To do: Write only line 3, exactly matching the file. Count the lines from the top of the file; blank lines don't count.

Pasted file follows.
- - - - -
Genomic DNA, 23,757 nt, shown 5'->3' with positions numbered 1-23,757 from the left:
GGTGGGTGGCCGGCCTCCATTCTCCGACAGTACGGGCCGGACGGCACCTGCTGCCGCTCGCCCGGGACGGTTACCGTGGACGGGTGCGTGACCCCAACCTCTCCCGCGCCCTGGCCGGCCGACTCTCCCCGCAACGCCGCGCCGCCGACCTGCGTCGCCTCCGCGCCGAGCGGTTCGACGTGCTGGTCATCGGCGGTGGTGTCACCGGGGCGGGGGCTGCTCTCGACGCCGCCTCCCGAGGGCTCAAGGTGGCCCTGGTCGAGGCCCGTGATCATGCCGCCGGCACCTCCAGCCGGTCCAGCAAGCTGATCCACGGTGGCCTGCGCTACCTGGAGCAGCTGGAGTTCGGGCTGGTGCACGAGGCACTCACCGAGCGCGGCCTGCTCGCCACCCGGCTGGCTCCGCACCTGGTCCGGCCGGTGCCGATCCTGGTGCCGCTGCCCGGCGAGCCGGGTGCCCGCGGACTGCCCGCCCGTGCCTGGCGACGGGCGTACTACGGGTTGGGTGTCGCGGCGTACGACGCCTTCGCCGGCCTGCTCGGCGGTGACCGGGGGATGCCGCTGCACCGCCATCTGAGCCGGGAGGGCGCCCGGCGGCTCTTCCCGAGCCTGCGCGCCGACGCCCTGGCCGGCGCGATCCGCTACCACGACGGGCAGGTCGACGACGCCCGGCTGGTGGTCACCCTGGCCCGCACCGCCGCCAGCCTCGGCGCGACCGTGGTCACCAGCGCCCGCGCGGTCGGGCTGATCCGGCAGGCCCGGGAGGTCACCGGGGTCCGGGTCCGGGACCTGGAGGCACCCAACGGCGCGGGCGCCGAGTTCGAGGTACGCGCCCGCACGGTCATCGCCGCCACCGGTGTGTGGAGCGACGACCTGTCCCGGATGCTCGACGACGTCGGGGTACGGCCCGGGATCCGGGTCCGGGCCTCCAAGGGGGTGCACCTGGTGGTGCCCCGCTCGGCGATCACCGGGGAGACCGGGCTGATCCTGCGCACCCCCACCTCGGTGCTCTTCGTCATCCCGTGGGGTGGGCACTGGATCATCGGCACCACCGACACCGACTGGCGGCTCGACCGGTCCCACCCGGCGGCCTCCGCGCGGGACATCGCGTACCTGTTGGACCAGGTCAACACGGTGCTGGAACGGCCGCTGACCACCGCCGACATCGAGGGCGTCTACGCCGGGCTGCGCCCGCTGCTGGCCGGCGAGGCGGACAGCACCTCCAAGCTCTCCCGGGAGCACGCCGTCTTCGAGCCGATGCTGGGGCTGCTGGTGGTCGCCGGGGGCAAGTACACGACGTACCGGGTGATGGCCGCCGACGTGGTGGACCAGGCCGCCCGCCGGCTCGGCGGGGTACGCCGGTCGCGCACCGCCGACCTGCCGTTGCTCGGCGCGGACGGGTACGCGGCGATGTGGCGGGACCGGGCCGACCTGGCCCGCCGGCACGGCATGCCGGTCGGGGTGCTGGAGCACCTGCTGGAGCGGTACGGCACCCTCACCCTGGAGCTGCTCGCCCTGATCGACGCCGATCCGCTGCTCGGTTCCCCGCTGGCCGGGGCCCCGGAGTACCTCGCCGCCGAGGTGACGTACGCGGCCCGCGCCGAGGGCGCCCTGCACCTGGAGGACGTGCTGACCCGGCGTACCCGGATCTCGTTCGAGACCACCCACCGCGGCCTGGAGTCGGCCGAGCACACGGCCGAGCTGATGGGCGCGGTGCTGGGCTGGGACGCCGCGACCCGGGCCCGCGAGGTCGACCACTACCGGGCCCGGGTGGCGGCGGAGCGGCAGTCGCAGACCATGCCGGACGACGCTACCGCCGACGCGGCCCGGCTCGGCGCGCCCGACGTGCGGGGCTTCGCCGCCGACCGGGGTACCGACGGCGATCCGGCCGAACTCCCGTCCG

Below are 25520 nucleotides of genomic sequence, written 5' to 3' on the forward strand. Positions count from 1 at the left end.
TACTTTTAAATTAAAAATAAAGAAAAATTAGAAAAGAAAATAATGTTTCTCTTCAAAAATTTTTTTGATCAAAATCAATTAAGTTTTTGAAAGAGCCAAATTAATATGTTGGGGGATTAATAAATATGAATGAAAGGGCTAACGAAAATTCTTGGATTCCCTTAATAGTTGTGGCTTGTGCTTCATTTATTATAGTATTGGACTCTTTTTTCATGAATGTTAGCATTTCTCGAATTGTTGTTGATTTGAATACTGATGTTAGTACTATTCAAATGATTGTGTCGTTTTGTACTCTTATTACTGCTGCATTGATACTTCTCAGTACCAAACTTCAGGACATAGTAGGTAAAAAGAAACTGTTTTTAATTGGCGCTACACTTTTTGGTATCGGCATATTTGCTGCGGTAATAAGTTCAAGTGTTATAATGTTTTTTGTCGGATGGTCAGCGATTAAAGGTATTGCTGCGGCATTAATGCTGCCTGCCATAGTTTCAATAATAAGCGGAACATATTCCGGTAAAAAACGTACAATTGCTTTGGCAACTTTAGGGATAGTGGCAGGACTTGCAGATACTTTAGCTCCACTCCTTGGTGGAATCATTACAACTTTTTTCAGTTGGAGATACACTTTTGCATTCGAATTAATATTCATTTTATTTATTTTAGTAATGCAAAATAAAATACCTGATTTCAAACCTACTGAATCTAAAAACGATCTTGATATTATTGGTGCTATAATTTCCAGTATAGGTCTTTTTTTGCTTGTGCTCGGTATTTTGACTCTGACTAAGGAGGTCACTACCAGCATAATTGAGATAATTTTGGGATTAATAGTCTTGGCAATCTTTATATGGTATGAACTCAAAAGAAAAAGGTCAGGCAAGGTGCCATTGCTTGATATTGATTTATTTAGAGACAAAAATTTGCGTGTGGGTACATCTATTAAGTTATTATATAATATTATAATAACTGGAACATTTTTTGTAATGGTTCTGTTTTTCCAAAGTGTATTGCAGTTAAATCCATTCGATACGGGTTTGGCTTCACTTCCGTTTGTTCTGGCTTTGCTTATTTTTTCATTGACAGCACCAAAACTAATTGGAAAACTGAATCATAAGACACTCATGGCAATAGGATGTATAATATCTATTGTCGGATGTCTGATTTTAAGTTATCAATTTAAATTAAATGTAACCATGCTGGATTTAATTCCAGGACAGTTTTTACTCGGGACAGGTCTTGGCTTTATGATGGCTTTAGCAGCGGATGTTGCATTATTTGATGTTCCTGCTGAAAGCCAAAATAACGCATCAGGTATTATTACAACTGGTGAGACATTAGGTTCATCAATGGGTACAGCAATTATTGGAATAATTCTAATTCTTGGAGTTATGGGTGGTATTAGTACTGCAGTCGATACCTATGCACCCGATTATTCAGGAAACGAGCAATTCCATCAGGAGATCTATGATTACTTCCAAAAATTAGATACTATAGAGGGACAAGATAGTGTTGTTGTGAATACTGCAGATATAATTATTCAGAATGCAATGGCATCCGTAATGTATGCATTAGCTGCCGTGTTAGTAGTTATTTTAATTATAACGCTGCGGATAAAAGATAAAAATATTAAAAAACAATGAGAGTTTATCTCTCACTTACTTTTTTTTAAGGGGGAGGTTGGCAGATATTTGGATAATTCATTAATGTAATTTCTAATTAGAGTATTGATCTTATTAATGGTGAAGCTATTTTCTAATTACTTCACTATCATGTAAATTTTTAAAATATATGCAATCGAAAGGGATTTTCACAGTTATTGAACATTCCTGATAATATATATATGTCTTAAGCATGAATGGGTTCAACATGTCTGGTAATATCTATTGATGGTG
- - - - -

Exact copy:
Below are 25520 nucleotides of genomic sequence, written 5' to 3' on the forward strand. Positions count from 1 at the left end.